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In my environment, I have several projects that involve running NTFS ACL audit reports and various ACL cleanup activities on a number of file servers. There are two main reasons why I cannot perform these activities locally on the servers:

1) I do not have local access to the servers as they are actually owned and administered by another company.

2) They are SNAP NAS servers which run a modified Linux OS (called GuardianOS) so even if I could get local access, I'm not sure of the availability of tools to perform the operations I need.

With that out of the way, I ended up rolling my own ACL audit reporting tool that would recurse down the filesystem starting at a specified top-level path and would spit out an HTML report on all the groups/users it encountered on the ACLs as well as showing the changes in permissions as it descended the tree. While developing this tool, I found out that the network overhead was the worst part of doing these operations and by multi-threading the process, I could achieve substantially greater performance.

However, I'm still stuck for finding a good tool to perform the ACL modifications and cleanup. Your standard out of the box tools (cacls, xcacls, Explorer) seem to be single-threaded and suffer significant performance penalty when going across the network. I've looked at rolling my own ACL setting program that is multithreaded but the only API I'm familiar with is the .NET FileSystemAccessRule stuff and the problem is that if I set the permissions at a folder, it automatically wants to "flow" the permissions down. This causes a problem because I want to do the "flowing" myself using multi-threading.

I know NTFS "allows" inherited permissions to be inconsistent because I've seen it where a folder/file gets moved on the same volume between two parent folders with different inherited permissions and it keeps the old permissions as "inherited".

The Questions

1) Is there a way to set an ACL that applies to the current folder and all children (your standard "Applies to files, folders, and subfolders" ACL) but not have it automatically flow down to the child objects? Basically, I want to be able to tell Windows that "Yes, this ACL should be applied to the child objects but for now, just set it directly on this object".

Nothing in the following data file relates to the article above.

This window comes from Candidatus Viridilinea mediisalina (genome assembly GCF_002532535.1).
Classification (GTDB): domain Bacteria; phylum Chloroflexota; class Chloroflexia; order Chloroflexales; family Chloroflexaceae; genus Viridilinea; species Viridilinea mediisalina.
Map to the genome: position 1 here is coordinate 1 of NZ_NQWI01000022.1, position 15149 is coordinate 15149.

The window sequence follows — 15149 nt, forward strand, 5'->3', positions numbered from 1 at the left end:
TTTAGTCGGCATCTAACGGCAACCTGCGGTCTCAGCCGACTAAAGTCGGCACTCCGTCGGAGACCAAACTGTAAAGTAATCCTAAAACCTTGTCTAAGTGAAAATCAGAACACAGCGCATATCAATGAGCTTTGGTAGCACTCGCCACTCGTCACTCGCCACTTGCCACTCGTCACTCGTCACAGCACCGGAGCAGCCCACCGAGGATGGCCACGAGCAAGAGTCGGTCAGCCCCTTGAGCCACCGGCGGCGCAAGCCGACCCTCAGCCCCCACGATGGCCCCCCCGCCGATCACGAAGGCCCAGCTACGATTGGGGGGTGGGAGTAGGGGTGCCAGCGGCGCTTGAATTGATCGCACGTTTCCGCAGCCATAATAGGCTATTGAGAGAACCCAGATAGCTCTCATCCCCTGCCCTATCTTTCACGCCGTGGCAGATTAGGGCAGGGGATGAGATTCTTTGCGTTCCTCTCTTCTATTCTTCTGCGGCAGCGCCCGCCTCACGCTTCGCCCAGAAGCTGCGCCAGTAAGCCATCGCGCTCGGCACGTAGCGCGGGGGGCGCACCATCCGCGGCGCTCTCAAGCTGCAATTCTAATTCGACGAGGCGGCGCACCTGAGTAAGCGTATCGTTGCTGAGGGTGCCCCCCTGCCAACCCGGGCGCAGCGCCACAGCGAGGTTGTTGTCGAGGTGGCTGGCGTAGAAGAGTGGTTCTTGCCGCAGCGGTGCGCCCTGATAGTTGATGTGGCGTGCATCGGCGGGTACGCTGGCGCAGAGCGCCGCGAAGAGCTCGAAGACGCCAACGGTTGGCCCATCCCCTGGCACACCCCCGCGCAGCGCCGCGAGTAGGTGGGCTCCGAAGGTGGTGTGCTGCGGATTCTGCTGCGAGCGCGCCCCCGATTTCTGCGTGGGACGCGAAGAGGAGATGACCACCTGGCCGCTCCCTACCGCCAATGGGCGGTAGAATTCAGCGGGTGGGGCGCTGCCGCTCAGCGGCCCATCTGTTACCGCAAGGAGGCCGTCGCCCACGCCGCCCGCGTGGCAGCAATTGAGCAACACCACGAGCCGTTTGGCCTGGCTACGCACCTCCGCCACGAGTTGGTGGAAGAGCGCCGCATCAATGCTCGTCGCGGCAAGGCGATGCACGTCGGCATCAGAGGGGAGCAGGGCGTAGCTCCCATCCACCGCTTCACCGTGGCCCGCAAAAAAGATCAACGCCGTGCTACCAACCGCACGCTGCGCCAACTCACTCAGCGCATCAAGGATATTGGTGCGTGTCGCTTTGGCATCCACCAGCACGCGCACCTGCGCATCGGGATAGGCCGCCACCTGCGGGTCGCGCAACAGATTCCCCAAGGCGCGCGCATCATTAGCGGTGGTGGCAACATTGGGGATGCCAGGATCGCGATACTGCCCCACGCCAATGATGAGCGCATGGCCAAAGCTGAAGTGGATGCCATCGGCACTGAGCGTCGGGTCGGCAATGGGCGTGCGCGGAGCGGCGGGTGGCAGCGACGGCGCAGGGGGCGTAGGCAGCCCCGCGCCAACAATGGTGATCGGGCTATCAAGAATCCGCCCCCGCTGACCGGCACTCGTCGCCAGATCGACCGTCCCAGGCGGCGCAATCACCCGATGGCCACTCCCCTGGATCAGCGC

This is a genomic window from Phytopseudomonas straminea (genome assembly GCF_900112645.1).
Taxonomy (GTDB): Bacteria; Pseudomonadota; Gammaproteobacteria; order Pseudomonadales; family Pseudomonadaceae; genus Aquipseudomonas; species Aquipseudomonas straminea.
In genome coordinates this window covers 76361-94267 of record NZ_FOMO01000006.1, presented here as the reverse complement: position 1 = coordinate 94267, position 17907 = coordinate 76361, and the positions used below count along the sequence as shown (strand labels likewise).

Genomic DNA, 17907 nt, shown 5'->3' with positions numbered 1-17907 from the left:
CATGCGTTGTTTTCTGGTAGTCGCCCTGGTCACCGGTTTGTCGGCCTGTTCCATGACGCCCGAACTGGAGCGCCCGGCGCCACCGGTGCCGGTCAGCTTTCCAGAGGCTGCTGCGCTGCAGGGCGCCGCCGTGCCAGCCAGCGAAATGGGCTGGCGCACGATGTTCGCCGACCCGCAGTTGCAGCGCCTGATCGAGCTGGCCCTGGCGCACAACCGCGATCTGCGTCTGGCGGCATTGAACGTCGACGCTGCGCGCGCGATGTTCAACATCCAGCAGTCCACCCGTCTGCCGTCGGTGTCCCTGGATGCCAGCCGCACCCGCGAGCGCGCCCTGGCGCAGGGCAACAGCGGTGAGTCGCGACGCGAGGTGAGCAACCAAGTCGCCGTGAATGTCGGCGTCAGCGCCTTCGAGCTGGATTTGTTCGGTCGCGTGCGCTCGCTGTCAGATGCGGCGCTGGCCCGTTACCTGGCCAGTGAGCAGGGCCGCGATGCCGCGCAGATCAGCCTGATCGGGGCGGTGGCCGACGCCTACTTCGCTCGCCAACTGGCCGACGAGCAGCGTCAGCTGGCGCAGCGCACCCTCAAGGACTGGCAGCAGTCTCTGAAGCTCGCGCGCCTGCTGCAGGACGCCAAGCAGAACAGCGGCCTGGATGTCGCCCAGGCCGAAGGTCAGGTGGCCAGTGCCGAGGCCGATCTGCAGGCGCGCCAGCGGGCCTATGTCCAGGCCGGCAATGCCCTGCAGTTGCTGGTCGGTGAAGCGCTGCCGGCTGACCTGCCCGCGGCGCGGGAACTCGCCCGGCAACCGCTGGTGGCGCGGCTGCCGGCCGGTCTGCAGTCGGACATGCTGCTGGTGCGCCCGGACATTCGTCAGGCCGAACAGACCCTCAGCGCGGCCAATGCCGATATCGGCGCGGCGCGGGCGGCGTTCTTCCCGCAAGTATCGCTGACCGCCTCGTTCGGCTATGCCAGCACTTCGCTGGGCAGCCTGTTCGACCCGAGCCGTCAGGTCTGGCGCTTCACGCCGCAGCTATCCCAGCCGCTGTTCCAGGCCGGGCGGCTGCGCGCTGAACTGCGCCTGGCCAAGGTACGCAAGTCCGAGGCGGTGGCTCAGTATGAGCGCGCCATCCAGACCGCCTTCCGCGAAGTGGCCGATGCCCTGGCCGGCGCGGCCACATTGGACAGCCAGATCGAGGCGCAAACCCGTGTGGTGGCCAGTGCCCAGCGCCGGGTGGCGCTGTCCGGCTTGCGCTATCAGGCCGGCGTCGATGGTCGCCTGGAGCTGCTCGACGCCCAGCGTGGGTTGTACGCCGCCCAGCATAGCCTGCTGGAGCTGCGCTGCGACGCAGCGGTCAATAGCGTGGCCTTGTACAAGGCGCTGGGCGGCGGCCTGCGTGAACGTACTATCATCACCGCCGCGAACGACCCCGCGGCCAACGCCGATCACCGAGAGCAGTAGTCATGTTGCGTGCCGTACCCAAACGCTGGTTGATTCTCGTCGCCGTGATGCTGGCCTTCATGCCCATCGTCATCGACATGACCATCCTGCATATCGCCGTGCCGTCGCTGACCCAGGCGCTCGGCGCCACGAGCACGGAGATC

Just to be crystal clear, I know about the ACL options for applying to "this folder only" but then I lose inheritance which is a requirement so that option is not valid for my use case.

2) Anyone know of any good algorithms or methodologies for performing ACL modifications in a multithreaded manner? My gut feeling is that any recursive traversal of the filesystem should work in theory especially if you're just defining a new ACL on a top-level folder and just want to "clean up" all the subfolders. You'd stamp the new ACL on the top-level and then recurse down removing any explicit ACEs and then "flowing" the inherited permissions down.

(FYI, this question is partially duplicated from ServerFault since it's really both a sysadmin and a programming problem. On the other question, I was asking if anyone knows of any tools that can do fast ACL setting over the network.)

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up vote 0 down vote accepted

Found the answer in a MS KB article:

File permissions that are set on files and folders using Active Directory Services Interface (ADSI) and the ADSI resource kit utility, ADsSecurity.DLL, do not automatically propagate down the subtree to the existing folders and files.

The reason that you cannot use ADSI to set ACEs to propagate down to existing files and folders is because ADSSecurity.dll uses the low-level SetFileSecurity function to set the security descriptor on a folder. There is no flag that can be set by using SetFileSecurity to automatically propagate the ACEs down to existing files and folders. The SE_DACL_AUTO_INHERIT_REQ control flag will only set the SE_DACL_AUTO_INHERITED flag in the security descriptor that is associated with the folder.

So I've got to use the low-level SetFileSecurity Win32 API function (which is marked obsolete in its MSDN entry) to set the ACL and that should keep it from automatically flowing down.

Of course, I'd rather tear my eyeballs out with a spoon rather than deal trying to P/Invoke some legacy Win32 API with all its warts so I may end up just using an old NT4 tool called FILEACL that is like CACLS but has an option to use the SetFileSecurity API so changes don't automatically propagate down.

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